Celebrating Black History Month at NCCU

Posted January 31, 2024, 3:02PM

North Carolina Central University (NCCU) is set to host an insightful series of events throughout February 2024 in Durham, spotlighting significant moments and figures in African American history. 

The curated activities by the C.A. Jones History Club and Earlie E. Thorpe History Graduate Association, in the NCCU Department of History, and the Department of Music will promise an enriching experience featuring lectures, panel discussions, movie screenings and musical performances. 
Key events include:   

  • *Thursdays, Feb. 1,8,15, 22 & 29, 7 – 10 p.m.: Eagles Nest Jam with NCCU Jazz Studies Program. Missy Lane’s Assembly Room, 310 E. Main St., Ste. 100. Purchase tickets here

  • Friday, Feb. 9, 6 – 8:30 p.m.: Movie screening of “The Burial,” starring Jamie Foxx as NCCU alumnus and attorney Willie Gary. Miller-Morgan Auditorium, 530 Nelson St. 

  • Tuesday, Feb. 13, 4 – 6 p.m.: "Florence Price, Marian Anderson, and Womanist Networks in Classical Music Communities" lecture by Lydia Bangura, a doctoral student in music theory at the University of Michigan. The discussion will center around the music of Black women by prompting students to listen to, imagine and learn to hear Black women’s music. C. Ruth Edwards Music Hall, Room 202, 698 E. Lawson St.  

  • Thursday, Feb. 15, 6 – 7 p.m.: "Seeing Race Through Soccer: Honduran Footballers and the Myths of Mestizaje" lecture by Joshua Nadel, Ph.D., professor of Latin American history. The discussion will highlight the myths of Mestizaje in the context of Honduran soccer. Edmonds Classroom Building, Room 305, 113 Eagle Campus Dr. 

  • Saturday, Feb. 17, 10 a.m. – 12 p.m.: Book Talk: “A Long Tradition of Excellence: NCCU vs. NCAT, More Than Just a Game” with authors Charles Johnson, Ph.D., NCCU Department of History chair, and Arwin Smallwood, Ph.D., chair of the History and Political Science Department at North Carolina A&T State University. Both will share their journey researching and writing “More Than Just a Game,” which examines the 100-year football rivalry between NCCU and NCA&T. Join the virtual discussion here.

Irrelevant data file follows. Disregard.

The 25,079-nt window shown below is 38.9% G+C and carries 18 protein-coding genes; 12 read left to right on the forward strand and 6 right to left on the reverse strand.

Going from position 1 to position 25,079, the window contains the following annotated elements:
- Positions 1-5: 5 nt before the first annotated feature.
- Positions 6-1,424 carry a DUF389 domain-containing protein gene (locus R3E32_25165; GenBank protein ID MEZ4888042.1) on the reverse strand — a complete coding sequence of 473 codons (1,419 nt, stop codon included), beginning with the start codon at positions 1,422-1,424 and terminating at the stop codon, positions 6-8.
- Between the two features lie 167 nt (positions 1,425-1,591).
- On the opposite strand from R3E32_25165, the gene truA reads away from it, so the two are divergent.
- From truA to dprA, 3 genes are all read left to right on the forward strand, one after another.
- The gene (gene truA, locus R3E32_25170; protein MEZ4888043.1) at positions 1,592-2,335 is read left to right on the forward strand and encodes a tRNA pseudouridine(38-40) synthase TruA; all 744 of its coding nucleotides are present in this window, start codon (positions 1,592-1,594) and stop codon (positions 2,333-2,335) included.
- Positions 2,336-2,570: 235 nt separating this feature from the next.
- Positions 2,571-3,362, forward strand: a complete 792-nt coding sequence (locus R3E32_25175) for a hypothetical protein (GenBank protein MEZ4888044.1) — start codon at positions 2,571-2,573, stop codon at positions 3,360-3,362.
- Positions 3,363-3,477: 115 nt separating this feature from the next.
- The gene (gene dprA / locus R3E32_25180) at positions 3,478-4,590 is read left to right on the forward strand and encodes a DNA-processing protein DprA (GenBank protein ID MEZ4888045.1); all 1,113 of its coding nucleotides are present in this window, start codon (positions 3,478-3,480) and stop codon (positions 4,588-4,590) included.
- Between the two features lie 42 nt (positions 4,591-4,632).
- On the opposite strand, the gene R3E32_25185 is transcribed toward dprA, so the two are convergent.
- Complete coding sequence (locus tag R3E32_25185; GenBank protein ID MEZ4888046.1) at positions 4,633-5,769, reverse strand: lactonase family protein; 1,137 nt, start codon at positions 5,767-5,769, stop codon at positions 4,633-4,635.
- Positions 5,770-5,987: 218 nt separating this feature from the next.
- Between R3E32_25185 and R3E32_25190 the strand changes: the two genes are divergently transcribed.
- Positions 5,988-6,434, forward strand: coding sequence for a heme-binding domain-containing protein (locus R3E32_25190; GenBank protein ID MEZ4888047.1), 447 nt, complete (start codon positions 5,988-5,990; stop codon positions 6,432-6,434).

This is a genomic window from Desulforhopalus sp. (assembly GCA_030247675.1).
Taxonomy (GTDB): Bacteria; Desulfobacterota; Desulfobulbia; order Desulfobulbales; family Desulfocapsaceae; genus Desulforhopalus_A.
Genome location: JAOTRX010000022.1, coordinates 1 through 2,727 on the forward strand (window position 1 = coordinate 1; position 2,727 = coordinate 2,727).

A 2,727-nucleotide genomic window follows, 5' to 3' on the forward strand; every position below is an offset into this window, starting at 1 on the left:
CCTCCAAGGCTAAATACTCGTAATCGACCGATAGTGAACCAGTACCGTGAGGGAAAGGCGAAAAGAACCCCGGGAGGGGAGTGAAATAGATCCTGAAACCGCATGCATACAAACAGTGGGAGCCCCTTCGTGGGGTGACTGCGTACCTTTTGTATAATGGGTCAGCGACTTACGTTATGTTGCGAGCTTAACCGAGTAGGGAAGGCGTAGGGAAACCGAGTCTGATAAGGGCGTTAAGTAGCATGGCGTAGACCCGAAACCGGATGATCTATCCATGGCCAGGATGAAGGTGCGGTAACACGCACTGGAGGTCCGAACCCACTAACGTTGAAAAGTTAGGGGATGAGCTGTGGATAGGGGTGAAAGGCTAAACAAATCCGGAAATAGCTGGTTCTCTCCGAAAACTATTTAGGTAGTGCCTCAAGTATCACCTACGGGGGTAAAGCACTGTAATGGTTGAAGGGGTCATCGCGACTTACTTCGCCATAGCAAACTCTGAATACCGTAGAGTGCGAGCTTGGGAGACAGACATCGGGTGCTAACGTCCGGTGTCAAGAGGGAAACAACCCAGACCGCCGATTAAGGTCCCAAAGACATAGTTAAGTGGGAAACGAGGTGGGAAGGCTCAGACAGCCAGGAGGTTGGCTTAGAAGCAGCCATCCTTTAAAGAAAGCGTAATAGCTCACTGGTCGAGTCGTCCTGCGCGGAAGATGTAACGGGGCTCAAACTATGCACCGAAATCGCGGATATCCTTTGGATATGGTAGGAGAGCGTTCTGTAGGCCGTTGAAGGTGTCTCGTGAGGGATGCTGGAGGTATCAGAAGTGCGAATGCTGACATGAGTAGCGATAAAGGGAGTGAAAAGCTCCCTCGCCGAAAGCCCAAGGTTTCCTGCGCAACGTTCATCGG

• Tuesday, Feb. 19, 6 – 8 p.m.: "Healing Backwards: How Tracing My Gullah Geechee Roots Led to Personal Liberation" lecture by Tyanna West ’23. She will discuss her journey of discovery, researching and writing a master’s degree thesis on her Gullah Geechee ancestry. Edmonds, Classroom Building, Room 207, 113 Eagle Campus Dr. 

  • Wednesday, Feb. 21, 7:30 – 9:30 p.m.: “Black Klansman” movie screening, which captures the life and legacy of retired police officer Ron Stallworth. Edmonds Classroom Building, Room 203, 113 Eagle Campus Dr. 

  • *Wednesday, Feb. 21, 7:30 – 9:30 p.m.: The String Queens, a dynamic trio based in Washington, D.C., will perform at the Historic Hayti Heritage Center, 804 Old Fayetteville St. Praised for its authentic, soulful and orchestral sound, the group creates stimulating musical experiences that inspire diverse audiences to love, hope, feel and imagine. Purchase tickets here

  • Tuesday, Feb. 27, 6 – 7:30 p.m.: "Grace P. Campbell's Insight into Abolition Democracy" lecture by Lydia Lindsey, Ph.D., associate professor of history. Edmonds Classroom Building, Room 207, 113 Eagle Campus Dr.

  • *Wednesday, Feb. 28 - Thursday, Feb. 29, 8 p.m.: The NCCU Department of Theatre and Dance Presents: "The Mountaintop" by Katori Hall. NCCU Theatre, 1707 Fayetteville St. Purchase tickets here

  • Thursday Feb. 29, 6 – 8 p.m.: Book Talk: “Emmett J. Scott: Power Broker of the Tuskegee Machine” with editors, NCCU Provost and Vice Chancellor for Academic Affairs David H. Jackson Jr., Ph.D., and Assistant Vice Chancellor of International Relations and Community Engagement Will Guzmán, Ph.D. The discussion delves into the life of Emmett J. Scott, who served as chief of staff, adviser, and ghostwriter to Booker T. Washington. Edmonds Classroom Building, Room 207, 113 Eagle Campus Dr. 

For a full listing of NCCU Black History Month events, visit https://www.nccu.edu/events. For more information about the university’s Black History Month events, contact Charles Johnson, Ph.D., NCCU Department of History chair, at 919-530-6271 or [email protected].  

*Event is ticketed.  

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